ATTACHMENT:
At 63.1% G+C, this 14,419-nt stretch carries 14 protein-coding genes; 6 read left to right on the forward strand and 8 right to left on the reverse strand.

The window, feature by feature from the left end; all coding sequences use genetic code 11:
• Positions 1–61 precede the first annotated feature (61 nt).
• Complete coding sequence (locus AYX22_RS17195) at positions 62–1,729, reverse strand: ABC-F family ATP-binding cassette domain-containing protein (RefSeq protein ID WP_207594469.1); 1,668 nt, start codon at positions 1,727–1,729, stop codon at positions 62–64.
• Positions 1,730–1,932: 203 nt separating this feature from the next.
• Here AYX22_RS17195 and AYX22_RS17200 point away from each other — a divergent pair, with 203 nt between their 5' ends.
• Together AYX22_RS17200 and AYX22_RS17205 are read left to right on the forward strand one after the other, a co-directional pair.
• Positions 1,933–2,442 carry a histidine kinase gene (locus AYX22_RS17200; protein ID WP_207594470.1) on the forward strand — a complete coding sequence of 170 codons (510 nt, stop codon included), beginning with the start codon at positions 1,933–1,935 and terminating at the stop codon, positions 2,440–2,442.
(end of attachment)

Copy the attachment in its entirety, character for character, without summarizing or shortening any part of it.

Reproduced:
At 63.1% G+C, this 14,419-nt stretch carries 14 protein-coding genes; 6 read left to right on the forward strand and 8 right to left on the reverse strand.

The window, feature by feature from the left end; all coding sequences use genetic code 11:
• Positions 1–61 precede the first annotated feature (61 nt).
• Complete coding sequence (locus AYX22_RS17195) at positions 62–1,729, reverse strand: ABC-F family ATP-binding cassette domain-containing protein (RefSeq protein ID WP_207594469.1); 1,668 nt, start codon at positions 1,727–1,729, stop codon at positions 62–64.
• Positions 1,730–1,932: 203 nt separating this feature from the next.
• Here AYX22_RS17195 and AYX22_RS17200 point away from each other — a divergent pair, with 203 nt between their 5' ends.
• Together AYX22_RS17200 and AYX22_RS17205 are read left to right on the forward strand one after the other, a co-directional pair.
• Positions 1,933–2,442 carry a histidine kinase gene (locus AYX22_RS17200; protein ID WP_207594470.1) on the forward strand — a complete coding sequence of 170 codons (510 nt, stop codon included), beginning with the start codon at positions 1,933–1,935 and terminating at the stop codon, positions 2,440–2,442.